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Oct/Nov 2013 Reviews & Interviews

Narcopolis

Narcopolis
Jeet Thayil.
Faber. 2013. 292 pp.
ISBN 978 0 571 27578 6.

Review by Ann Skea


Buy now from Amazon! Jeet Thayil's hallucinatory novel is semi-autobiographical. He spent his early years in Hong Kong; studied for his BA degree in Bombay, where he became addicted to heroin; moved for a while to New York; then returned to India to live in Delhi. It was 20 years before a health crisis caused him to give up his heroin habit. Now, in his 50s, he says that poetry is his only addiction.

Narcopolis is his first novel, and it is set in the opium dens and amongst the poorest most marginalized people in Bombay. Zeenat, or Dimple as she is usually called, is a eunuch. Castrated as a child, she lives as a hijra, travelling between genders and working first in a brothel, then as a pipe-maker, preparing opium pipes for addicts in a slum where the poor, the deranged, and the addicted lead sordid and violent lives.

Narcopolis was rejected by every Indian publisher it was sent to, and it has been badly received by Indian reviewers, who objected to it as being unnecessary sleazy and sensationalist. But it was short-listed for the Man Booker Prize 2012—a remarkable achievement for a first novel.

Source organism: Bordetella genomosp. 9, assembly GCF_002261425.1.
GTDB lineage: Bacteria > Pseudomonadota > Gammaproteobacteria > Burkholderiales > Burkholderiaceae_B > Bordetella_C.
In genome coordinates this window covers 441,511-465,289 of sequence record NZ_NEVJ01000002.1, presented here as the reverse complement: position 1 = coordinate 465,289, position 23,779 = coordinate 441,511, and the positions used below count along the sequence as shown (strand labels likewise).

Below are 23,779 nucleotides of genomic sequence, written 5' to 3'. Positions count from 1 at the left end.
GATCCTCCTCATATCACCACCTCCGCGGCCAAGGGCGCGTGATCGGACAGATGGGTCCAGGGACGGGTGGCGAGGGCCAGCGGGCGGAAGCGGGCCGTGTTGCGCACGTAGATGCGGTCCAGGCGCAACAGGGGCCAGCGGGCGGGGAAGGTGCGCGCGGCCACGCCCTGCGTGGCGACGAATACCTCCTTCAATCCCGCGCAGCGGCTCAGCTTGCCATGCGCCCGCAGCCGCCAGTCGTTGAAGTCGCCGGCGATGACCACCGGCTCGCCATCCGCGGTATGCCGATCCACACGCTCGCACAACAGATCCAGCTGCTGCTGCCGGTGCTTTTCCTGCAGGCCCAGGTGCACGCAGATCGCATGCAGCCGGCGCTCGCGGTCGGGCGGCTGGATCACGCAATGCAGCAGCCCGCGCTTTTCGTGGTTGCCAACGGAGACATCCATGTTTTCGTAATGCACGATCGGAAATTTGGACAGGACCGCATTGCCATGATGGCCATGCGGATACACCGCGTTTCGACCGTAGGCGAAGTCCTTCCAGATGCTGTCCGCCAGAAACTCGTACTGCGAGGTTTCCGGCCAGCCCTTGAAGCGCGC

Certainly, it immerses the reader in the degraded lives of child prostitutes, pimps, casual violence, addictive drug-taking and the terrible poverty that exists behind the modern, middle-class facade of the city.

The opening chapter is one long, seamless, opium-dream of a sentence. "I'm not human," says its narrator. "I'm a pipe of O telling this story... it's writing it down straight from the pipe's mouth." But the story focuses mostly on Dimple, her past, her present, and the stories of those she lives with and works for. The history of opium in India and China underlies the narrative of the old Chinese man who teaches Dimple to make pipes. There is religious debate, too, but only because Dimple moves between religions, as she moves between genders. And there are stories and conversations, scraps of Indian history, literature, bits of music and poetry, all woven together in a language which is as hypnotic as the opium fumes in which it is soaked.

Narcopolis is vivid and compelling, but it is not an easy book to stomach, and it immerses the reader in a world which most would prefer not to see and certainly not to experience.

 

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